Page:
Researchers determine how children beat COVID infections with their noses

Australian researchers believe they have solved one of the most enduring mysteries of the COVID pandemic: why children are less likely to get COVID and, if they do, experience less severe symptoms.

It turns out that children’s noses may be better at fighting COVID-19 than adults’.

dr. Kirsty Short of the School of Chemistry and Molecular Biosciences at the University of Queensland says this may be one of the reasons immune responses in children have been shown to be more effective against the virus.

“Children have a lower rate of COVID-19 infections and milder symptoms than adults, but the reasons for this are unknown,” she says.

“We have shown that the lining of the noses of children has a more pro-inflammatory response to the ancestral SARS-CoV-2 than the noses of adults.”

dr. Short and her colleagues exposed nasal mucosal cell samples from 23 healthy children and 15 healthy adults to the virus.

The results showed that it replicated less efficiently in the children’s nasal cells and there was an increased antiviral response.

“It could be an adaptation to the heightened threat of ‘foreign invaders’ such as viruses or bacteria seen in childhood,” she said.

“It is also possible that increased exposure to these threats in childhood ‘trains’ the nasal mucosa in children to mount a stronger pro-inflammatory response.

“Or alternatively, metabolic differences between children and adults may alter the way virus-fighting genes express themselves.”

The researchers found that the Delta COVID-19 variant replicated significantly less quickly in the nasal cells of children, but the trend was clearly less pronounced in the case of Omicron.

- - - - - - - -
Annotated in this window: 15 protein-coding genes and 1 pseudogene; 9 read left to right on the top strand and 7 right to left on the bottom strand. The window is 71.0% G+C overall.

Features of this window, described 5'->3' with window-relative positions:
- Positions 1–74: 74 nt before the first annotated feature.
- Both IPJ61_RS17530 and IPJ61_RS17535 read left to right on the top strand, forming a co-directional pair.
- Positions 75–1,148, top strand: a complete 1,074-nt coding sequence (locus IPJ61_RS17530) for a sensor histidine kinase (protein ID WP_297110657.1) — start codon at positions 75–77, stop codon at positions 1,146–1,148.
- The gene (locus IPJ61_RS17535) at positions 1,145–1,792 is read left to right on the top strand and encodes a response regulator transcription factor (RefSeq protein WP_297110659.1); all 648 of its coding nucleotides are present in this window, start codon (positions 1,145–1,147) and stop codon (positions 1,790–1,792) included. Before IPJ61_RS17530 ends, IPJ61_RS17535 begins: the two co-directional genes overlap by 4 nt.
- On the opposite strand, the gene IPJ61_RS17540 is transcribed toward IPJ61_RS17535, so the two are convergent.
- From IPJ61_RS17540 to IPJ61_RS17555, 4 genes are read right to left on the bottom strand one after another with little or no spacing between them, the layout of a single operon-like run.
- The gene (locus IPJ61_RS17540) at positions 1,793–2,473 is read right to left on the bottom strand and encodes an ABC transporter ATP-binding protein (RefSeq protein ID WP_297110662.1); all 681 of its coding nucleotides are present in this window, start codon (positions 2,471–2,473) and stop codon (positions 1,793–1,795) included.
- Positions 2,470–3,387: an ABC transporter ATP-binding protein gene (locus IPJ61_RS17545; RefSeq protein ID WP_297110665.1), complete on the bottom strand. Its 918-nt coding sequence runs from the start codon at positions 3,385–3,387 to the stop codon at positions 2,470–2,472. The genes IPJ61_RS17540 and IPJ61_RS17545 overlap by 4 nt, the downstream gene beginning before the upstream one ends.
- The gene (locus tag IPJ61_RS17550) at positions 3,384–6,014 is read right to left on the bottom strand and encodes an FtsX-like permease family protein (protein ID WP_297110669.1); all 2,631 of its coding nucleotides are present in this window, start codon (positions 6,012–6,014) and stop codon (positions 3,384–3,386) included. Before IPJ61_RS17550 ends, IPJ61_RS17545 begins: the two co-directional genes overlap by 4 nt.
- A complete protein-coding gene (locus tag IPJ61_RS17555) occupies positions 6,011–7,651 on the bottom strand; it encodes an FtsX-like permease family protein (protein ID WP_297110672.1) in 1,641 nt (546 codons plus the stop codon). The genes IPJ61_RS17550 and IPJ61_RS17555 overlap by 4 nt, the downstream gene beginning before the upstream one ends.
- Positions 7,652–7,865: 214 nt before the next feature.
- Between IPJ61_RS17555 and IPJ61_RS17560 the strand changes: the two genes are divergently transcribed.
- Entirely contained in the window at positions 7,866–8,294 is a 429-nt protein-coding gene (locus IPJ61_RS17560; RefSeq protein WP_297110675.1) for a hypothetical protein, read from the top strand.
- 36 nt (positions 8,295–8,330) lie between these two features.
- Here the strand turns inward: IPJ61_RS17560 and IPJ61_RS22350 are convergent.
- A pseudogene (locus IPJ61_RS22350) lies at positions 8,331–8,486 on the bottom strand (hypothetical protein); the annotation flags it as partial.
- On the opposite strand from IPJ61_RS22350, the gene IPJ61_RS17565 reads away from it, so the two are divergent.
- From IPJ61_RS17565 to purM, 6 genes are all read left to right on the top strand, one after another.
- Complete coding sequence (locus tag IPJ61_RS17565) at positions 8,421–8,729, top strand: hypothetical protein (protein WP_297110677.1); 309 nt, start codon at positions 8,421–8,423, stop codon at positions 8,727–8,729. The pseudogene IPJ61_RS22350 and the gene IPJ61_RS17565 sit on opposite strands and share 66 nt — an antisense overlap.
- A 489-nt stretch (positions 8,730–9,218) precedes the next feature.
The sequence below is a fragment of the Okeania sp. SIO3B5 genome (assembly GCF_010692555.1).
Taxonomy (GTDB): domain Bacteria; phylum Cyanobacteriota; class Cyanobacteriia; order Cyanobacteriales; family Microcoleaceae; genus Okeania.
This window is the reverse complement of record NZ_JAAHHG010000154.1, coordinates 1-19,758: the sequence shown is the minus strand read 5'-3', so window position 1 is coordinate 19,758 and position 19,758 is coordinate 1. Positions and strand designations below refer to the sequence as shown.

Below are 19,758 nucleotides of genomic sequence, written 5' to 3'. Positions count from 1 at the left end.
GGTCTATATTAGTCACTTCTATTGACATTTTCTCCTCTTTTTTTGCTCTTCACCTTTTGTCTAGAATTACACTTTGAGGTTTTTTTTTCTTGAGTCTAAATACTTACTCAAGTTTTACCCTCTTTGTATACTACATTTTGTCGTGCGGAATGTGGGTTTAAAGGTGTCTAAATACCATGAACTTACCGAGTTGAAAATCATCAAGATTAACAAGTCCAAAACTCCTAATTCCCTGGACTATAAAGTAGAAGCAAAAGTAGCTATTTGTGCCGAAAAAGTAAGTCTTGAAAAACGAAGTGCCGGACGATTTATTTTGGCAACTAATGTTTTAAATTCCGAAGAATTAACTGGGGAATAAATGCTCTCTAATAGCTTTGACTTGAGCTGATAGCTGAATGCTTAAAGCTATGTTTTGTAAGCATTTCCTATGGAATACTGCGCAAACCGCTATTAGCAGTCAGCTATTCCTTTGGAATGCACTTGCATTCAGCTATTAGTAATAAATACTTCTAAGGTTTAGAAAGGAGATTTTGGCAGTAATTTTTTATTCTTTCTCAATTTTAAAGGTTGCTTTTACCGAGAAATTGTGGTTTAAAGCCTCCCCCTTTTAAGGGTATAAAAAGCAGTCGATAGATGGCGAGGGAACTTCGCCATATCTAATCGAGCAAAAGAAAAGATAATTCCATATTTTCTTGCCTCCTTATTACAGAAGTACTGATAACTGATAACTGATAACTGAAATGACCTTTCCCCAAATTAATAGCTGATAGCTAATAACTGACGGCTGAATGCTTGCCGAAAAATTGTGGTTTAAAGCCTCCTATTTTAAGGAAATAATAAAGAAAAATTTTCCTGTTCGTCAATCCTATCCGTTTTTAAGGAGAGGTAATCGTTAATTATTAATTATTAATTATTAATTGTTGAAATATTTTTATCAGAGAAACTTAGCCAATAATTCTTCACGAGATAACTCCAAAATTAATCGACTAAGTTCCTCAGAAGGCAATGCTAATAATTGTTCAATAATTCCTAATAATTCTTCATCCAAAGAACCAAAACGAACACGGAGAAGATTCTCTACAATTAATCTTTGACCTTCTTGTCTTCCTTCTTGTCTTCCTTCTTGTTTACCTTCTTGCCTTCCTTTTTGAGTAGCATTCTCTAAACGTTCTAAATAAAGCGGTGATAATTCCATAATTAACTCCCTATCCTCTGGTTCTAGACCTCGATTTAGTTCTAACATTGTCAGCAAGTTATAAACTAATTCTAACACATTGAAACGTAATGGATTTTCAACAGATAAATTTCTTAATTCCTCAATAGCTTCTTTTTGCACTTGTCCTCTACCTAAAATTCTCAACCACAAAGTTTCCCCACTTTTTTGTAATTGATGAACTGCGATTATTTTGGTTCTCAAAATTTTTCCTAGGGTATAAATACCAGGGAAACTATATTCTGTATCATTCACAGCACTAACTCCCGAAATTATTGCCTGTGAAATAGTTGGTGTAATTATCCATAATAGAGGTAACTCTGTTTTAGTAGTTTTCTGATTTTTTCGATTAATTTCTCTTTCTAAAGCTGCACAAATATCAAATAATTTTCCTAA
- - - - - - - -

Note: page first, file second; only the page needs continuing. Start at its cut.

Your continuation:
Third boosters are left behind

Meanwhile, state and federal authorities are concerned that the number of Australians receiving their third dose of COVID-19 vaccine is lagging.

About 71.4 percent of those eligible, or more than 14.1 million people, have received a third dose so far.

But there are still more than 5.6 million to get their booster.

Queensland is the worst performing state, with 64.5 percent of eligible residents getting a third shot, while the ACT has the best coverage (79.9 percent).

The booster rate is 55 percent for Indigenous Australians nationally.

The concern stems from nearly 29,000 new virus cases recorded across the country on Saturday, along with 89 deaths.

Although it decreased daily over the past week, the number of virus patients in hospital care also remains just below 4,500, accounting for almost one in 12 hospital beds.


  • Victoria: 5,114 cases, three deaths, 660 hospitalized with 40 in ICU
  • NSW: 10,027 cases, 15 deaths, 2181 hospitalized with 57 in ICU

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